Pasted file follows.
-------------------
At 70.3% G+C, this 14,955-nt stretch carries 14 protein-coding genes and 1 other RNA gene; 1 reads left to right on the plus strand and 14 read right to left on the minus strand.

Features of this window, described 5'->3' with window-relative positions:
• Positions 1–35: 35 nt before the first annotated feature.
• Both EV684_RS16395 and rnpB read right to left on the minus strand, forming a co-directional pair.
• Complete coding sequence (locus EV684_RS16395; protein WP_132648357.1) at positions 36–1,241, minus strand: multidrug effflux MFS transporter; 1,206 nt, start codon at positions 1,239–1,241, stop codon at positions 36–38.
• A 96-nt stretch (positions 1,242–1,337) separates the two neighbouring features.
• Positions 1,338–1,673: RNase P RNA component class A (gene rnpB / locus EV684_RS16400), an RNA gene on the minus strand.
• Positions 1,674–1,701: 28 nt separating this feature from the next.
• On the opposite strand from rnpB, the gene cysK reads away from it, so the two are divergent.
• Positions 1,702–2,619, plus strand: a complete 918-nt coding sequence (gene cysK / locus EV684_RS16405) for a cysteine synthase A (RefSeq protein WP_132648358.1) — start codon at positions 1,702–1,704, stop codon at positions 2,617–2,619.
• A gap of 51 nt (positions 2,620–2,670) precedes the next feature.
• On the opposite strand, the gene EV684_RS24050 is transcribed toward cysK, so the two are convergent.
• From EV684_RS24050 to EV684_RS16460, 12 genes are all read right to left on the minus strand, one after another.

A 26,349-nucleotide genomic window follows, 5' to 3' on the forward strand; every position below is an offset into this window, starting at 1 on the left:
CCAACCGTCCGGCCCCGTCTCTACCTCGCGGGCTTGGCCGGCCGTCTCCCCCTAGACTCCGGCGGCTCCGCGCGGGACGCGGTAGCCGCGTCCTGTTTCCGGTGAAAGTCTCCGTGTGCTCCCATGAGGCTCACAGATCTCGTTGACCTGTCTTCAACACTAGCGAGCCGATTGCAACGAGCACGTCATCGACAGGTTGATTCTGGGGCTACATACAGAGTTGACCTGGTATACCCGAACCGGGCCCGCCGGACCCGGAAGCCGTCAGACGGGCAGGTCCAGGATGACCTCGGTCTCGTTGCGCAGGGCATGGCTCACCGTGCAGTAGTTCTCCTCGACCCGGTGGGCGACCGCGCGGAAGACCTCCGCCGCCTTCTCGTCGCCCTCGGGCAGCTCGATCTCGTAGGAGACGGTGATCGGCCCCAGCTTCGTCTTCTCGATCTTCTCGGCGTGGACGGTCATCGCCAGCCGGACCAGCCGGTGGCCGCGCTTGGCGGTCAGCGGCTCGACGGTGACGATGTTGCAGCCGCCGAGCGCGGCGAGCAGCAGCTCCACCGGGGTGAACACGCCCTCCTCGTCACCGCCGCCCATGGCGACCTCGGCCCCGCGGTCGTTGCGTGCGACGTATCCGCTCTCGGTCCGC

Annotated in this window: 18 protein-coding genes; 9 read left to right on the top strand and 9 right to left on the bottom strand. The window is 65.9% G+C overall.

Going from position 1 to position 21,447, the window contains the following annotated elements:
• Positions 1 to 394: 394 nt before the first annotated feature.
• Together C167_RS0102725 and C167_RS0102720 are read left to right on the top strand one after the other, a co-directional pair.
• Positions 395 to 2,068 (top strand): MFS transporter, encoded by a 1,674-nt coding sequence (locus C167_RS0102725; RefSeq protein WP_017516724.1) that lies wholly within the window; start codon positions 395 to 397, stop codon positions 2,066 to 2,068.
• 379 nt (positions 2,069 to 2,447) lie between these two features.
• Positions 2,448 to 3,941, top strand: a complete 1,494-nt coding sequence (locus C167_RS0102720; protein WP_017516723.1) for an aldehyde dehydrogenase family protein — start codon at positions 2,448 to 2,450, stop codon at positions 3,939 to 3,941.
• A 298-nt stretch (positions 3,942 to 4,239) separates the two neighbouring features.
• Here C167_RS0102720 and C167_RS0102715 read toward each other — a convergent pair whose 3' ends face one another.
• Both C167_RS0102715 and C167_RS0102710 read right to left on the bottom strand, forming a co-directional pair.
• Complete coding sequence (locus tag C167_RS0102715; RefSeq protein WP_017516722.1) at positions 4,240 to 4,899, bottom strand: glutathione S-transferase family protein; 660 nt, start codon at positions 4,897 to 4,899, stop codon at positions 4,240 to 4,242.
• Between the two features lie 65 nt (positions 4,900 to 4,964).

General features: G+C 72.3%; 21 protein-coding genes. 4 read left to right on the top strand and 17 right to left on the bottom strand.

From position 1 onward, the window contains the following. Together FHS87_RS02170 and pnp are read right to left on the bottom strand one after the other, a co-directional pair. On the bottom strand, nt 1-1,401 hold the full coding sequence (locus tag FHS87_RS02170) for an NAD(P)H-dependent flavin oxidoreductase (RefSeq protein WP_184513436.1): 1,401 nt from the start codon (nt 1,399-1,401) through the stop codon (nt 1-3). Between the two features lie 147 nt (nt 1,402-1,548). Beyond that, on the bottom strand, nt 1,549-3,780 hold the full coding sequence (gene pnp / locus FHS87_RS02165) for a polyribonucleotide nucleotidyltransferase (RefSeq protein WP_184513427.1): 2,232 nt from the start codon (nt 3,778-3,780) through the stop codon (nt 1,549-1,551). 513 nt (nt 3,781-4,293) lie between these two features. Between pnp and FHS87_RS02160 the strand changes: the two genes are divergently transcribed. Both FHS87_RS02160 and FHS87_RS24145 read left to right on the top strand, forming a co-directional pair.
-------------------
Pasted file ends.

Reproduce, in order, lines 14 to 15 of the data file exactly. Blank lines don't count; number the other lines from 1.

A 26,349-nucleotide genomic window follows, 5' to 3' on the forward strand; every position below is an offset into this window, starting at 1 on the left:
CCAACCGTCCGGCCCCGTCTCTACCTCGCGGGCTTGGCCGGCCGTCTCCCCCTAGACTCCGGCGGCTCCGCGCGGGACGCGGTAGCCGCGTCCTGTTTCCGGTGAAAGTCTCCGTGTGCTCCCATGAGGCTCACAGATCTCGTTGACCTGTCTTCAACACTAGCGAGCCGATTGCAACGAGCACGTCATCGACAGGTTGATTCTGGGGCTACATACAGAGTTGACCTGGTATACCCGAACCGGGCCCGCCGGACCCGGAAGCCGTCAGACGGGCAGGTCCAGGATGACCTCGGTCTCGTTGCGCAGGGCATGGCTCACCGTGCAGTAGTTCTCCTCGACCCGGTGGGCGACCGCGCGGAAGACCTCCGCCGCCTTCTCGTCGCCCTCGGGCAGCTCGATCTCGTAGGAGACGGTGATCGGCCCCAGCTTCGTCTTCTCGATCTTCTCGGCGTGGACGGTCATCGCCAGCCGGACCAGCCGGTGGCCGCGCTTGGCGGTCAGCGGCTCGACGGTGACGATGTTGCAGCCGCCGAGCGCGGCGAGCAGCAGCTCCACCGGGGTGAACACGCCCTCCTCGTCACCGCCGCCCATGGCGACCTCGGCCCCGCGGTCGTTGCGTGCGACGTATCCGCTCTCGGTCCGC